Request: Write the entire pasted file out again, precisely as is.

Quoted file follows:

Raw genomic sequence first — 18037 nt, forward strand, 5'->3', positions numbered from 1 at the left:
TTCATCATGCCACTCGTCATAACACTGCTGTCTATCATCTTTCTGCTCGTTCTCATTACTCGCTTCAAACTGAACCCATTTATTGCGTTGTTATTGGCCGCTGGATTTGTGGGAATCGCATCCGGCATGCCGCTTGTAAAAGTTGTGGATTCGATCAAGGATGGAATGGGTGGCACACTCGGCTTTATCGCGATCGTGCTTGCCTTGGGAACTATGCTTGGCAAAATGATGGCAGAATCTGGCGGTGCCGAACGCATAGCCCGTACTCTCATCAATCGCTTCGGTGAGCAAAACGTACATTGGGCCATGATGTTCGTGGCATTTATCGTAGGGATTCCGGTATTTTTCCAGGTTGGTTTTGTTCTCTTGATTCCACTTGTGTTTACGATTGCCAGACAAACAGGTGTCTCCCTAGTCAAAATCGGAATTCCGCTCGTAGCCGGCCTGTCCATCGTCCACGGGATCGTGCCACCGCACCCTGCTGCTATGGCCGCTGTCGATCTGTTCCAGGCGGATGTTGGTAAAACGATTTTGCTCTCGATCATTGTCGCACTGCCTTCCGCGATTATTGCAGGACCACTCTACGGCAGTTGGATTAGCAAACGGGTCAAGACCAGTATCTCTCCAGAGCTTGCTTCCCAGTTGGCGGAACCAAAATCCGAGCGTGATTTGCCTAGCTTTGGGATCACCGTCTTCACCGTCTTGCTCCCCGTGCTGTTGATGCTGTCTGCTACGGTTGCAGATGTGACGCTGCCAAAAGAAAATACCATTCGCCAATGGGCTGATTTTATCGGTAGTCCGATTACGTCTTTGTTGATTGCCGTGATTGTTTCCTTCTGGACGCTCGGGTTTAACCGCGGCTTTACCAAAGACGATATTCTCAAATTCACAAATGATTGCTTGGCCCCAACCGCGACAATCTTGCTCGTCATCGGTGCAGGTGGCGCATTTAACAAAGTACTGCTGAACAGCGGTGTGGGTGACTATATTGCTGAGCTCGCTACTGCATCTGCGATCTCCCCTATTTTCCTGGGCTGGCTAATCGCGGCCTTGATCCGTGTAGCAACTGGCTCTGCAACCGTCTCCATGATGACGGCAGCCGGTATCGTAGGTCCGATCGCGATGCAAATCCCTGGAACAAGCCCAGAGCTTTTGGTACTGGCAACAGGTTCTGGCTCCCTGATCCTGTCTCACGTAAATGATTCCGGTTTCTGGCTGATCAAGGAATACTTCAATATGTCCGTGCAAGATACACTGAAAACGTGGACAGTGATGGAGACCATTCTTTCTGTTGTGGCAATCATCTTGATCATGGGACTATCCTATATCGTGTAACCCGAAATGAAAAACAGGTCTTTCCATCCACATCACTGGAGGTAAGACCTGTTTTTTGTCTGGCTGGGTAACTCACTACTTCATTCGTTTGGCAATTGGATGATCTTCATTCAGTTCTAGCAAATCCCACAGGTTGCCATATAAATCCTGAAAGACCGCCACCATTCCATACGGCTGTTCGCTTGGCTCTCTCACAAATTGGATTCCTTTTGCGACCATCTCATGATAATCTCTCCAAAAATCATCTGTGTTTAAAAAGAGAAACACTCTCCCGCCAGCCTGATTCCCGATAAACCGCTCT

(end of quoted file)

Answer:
Raw genomic sequence first — 18037 nt, forward strand, 5'->3', positions numbered from 1 at the left:
TTCATCATGCCACTCGTCATAACACTGCTGTCTATCATCTTTCTGCTCGTTCTCATTACTCGCTTCAAACTGAACCCATTTATTGCGTTGTTATTGGCCGCTGGATTTGTGGGAATCGCATCCGGCATGCCGCTTGTAAAAGTTGTGGATTCGATCAAGGATGGAATGGGTGGCACACTCGGCTTTATCGCGATCGTGCTTGCCTTGGGAACTATGCTTGGCAAAATGATGGCAGAATCTGGCGGTGCCGAACGCATAGCCCGTACTCTCATCAATCGCTTCGGTGAGCAAAACGTACATTGGGCCATGATGTTCGTGGCATTTATCGTAGGGATTCCGGTATTTTTCCAGGTTGGTTTTGTTCTCTTGATTCCACTTGTGTTTACGATTGCCAGACAAACAGGTGTCTCCCTAGTCAAAATCGGAATTCCGCTCGTAGCCGGCCTGTCCATCGTCCACGGGATCGTGCCACCGCACCCTGCTGCTATGGCCGCTGTCGATCTGTTCCAGGCGGATGTTGGTAAAACGATTTTGCTCTCGATCATTGTCGCACTGCCTTCCGCGATTATTGCAGGACCACTCTACGGCAGTTGGATTAGCAAACGGGTCAAGACCAGTATCTCTCCAGAGCTTGCTTCCCAGTTGGCGGAACCAAAATCCGAGCGTGATTTGCCTAGCTTTGGGATCACCGTCTTCACCGTCTTGCTCCCCGTGCTGTTGATGCTGTCTGCTACGGTTGCAGATGTGACGCTGCCAAAAGAAAATACCATTCGCCAATGGGCTGATTTTATCGGTAGTCCGATTACGTCTTTGTTGATTGCCGTGATTGTTTCCTTCTGGACGCTCGGGTTTAACCGCGGCTTTACCAAAGACGATATTCTCAAATTCACAAATGATTGCTTGGCCCCAACCGCGACAATCTTGCTCGTCATCGGTGCAGGTGGCGCATTTAACAAAGTACTGCTGAACAGCGGTGTGGGTGACTATATTGCTGAGCTCGCTACTGCATCTGCGATCTCCCCTATTTTCCTGGGCTGGCTAATCGCGGCCTTGATCCGTGTAGCAACTGGCTCTGCAACCGTCTCCATGATGACGGCAGCCGGTATCGTAGGTCCGATCGCGATGCAAATCCCTGGAACAAGCCCAGAGCTTTTGGTACTGGCAACAGGTTCTGGCTCCCTGATCCTGTCTCACGTAAATGATTCCGGTTTCTGGCTGATCAAGGAATACTTCAATATGTCCGTGCAAGATACACTGAAAACGTGGACAGTGATGGAGACCATTCTTTCTGTTGTGGCAATCATCTTGATCATGGGACTATCCTATATCGTGTAACCCGAAATGAAAAACAGGTCTTTCCATCCACATCACTGGAGGTAAGACCTGTTTTTTGTCTGGCTGGGTAACTCACTACTTCATTCGTTTGGCAATTGGATGATCTTCATTCAGTTCTAGCAAATCCCACAGGTTGCCATATAAATCCTGAAAGACCGCCACCATTCCATACGGCTGTTCGCTTGGCTCTCTCACAAATTGGATTCCTTTTGCGACCATCTCATGATAATCTCTCCAAAAATCATCTGTGTTTAAAAAGAGAAACACTCTCCCGCCAGCCTGATTCCCGATAAACCGCTCT